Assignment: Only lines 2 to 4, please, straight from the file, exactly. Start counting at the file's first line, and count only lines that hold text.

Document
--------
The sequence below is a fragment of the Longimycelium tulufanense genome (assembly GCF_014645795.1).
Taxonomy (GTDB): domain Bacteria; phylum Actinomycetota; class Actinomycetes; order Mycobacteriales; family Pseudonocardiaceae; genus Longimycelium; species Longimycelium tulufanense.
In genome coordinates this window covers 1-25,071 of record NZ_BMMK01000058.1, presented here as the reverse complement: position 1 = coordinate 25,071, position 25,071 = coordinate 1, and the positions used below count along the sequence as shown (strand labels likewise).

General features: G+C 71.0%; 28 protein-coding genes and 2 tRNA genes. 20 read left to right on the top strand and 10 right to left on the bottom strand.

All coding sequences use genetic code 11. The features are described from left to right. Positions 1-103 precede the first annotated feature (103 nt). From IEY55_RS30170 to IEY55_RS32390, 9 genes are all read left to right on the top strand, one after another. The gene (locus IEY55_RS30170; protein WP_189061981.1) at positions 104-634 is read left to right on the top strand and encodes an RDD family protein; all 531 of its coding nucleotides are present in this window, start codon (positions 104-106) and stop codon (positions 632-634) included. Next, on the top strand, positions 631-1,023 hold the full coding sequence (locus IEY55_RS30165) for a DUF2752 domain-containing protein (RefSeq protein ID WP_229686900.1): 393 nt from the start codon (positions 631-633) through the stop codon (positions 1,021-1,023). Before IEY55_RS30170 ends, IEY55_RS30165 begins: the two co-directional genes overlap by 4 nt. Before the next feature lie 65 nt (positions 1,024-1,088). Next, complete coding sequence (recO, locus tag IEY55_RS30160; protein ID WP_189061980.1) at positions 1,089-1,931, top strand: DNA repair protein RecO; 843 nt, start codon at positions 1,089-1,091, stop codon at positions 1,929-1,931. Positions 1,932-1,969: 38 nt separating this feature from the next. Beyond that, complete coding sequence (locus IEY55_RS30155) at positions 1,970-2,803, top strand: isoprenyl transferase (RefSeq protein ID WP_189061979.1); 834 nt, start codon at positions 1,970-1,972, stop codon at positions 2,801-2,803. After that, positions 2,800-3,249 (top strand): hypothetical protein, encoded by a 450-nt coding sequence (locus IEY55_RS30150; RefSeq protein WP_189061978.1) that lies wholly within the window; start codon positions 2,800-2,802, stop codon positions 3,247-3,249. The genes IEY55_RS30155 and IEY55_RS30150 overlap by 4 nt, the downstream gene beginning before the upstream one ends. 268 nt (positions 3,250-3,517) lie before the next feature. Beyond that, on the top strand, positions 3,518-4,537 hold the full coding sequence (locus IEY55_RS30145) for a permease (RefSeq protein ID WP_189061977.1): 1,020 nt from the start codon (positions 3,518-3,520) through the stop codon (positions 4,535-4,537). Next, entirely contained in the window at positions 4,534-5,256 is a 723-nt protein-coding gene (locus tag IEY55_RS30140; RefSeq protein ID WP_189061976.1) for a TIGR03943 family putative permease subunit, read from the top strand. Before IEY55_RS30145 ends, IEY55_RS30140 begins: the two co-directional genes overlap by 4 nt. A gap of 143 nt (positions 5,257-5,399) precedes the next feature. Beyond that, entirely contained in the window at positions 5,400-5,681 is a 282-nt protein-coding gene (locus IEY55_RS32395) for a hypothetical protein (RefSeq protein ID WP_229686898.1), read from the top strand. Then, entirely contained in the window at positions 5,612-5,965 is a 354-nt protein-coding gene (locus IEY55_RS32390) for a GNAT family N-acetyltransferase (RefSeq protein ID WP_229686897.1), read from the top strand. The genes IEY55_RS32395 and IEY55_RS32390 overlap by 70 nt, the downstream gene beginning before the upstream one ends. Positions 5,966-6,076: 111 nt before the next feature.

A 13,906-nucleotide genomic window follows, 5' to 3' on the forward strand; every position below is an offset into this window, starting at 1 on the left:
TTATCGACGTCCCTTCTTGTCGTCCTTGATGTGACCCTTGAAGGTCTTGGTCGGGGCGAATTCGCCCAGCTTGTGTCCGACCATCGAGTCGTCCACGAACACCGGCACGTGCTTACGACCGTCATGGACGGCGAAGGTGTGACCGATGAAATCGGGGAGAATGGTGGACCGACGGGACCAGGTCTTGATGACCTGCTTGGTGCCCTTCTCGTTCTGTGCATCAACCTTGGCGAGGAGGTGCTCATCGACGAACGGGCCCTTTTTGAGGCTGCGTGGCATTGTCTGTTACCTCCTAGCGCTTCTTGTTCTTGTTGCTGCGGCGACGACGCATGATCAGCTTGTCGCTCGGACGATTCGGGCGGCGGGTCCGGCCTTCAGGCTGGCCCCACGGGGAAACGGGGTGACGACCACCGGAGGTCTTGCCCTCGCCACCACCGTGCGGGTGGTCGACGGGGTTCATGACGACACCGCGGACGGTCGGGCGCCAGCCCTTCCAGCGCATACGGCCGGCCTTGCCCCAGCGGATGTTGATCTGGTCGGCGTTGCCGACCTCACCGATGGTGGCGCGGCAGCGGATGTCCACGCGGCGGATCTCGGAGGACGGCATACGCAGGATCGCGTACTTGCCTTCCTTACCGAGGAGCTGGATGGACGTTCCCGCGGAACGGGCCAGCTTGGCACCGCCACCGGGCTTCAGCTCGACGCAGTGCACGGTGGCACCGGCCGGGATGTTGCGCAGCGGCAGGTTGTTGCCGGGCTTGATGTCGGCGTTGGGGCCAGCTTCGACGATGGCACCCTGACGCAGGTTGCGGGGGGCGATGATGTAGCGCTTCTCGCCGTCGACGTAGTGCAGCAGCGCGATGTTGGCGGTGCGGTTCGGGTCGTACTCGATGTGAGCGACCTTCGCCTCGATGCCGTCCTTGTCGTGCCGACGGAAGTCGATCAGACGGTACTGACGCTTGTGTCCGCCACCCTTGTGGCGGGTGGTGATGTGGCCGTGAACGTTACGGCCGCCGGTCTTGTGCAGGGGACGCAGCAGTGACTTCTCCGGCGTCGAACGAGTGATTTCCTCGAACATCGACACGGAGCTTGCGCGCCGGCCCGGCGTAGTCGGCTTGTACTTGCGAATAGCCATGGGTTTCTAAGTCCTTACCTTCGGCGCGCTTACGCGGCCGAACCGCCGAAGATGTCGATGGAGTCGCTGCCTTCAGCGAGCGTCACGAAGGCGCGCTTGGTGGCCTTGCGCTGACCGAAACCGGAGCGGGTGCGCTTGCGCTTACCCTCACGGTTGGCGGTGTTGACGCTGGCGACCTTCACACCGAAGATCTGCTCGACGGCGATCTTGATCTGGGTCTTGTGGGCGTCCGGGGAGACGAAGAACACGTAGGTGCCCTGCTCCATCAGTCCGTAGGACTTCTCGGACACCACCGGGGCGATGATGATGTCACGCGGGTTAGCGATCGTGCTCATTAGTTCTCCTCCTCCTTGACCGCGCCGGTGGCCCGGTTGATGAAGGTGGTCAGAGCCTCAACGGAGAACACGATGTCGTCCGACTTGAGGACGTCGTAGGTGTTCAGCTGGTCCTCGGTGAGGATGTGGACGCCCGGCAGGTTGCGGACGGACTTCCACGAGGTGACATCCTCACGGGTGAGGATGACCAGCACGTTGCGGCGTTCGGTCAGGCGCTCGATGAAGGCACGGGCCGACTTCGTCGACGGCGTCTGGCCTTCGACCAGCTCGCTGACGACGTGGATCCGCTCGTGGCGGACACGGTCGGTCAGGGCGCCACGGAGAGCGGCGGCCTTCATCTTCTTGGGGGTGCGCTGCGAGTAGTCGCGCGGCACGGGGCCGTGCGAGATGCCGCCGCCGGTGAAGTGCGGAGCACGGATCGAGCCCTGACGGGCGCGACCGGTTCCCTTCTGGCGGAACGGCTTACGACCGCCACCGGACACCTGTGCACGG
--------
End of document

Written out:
Taxonomy (GTDB): domain Bacteria; phylum Actinomycetota; class Actinomycetes; order Mycobacteriales; family Pseudonocardiaceae; genus Longimycelium; species Longimycelium tulufanense.
In genome coordinates this window covers 1-25,071 of record NZ_BMMK01000058.1, presented here as the reverse complement: position 1 = coordinate 25,071, position 25,071 = coordinate 1, and the positions used below count along the sequence as shown (strand labels likewise).

General features: G+C 71.0%; 28 protein-coding genes and 2 tRNA genes. 20 read left to right on the top strand and 10 right to left on the bottom strand.